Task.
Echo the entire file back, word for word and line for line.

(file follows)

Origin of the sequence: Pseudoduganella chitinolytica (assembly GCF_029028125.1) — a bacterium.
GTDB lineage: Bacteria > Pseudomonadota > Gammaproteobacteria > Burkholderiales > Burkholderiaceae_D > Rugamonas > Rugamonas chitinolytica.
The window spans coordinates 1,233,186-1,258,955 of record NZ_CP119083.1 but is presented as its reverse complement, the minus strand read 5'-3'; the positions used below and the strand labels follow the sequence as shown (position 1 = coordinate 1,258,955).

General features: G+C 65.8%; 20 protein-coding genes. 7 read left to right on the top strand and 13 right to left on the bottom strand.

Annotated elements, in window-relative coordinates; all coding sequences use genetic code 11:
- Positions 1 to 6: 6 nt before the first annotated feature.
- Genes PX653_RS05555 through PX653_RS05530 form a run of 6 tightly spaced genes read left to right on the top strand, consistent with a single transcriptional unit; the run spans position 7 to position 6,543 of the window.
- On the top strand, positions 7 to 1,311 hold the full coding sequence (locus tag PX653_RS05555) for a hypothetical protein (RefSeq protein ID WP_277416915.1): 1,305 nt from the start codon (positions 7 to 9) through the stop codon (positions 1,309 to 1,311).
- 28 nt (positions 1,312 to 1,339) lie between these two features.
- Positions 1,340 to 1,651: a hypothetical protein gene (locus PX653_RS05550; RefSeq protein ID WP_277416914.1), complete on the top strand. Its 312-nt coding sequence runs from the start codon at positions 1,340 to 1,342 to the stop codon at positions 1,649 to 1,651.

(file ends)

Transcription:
Origin of the sequence: Pseudoduganella chitinolytica (assembly GCF_029028125.1) — a bacterium.
GTDB lineage: Bacteria > Pseudomonadota > Gammaproteobacteria > Burkholderiales > Burkholderiaceae_D > Rugamonas > Rugamonas chitinolytica.
The window spans coordinates 1,233,186-1,258,955 of record NZ_CP119083.1 but is presented as its reverse complement, the minus strand read 5'-3'; the positions used below and the strand labels follow the sequence as shown (position 1 = coordinate 1,258,955).

General features: G+C 65.8%; 20 protein-coding genes. 7 read left to right on the top strand and 13 right to left on the bottom strand.

Annotated elements, in window-relative coordinates; all coding sequences use genetic code 11:
- Positions 1 to 6: 6 nt before the first annotated feature.
- Genes PX653_RS05555 through PX653_RS05530 form a run of 6 tightly spaced genes read left to right on the top strand, consistent with a single transcriptional unit; the run spans position 7 to position 6,543 of the window.
- On the top strand, positions 7 to 1,311 hold the full coding sequence (locus tag PX653_RS05555) for a hypothetical protein (RefSeq protein ID WP_277416915.1): 1,305 nt from the start codon (positions 7 to 9) through the stop codon (positions 1,309 to 1,311).
- 28 nt (positions 1,312 to 1,339) lie between these two features.
- Positions 1,340 to 1,651: a hypothetical protein gene (locus PX653_RS05550; RefSeq protein ID WP_277416914.1), complete on the top strand. Its 312-nt coding sequence runs from the start codon at positions 1,340 to 1,342 to the stop codon at positions 1,649 to 1,651.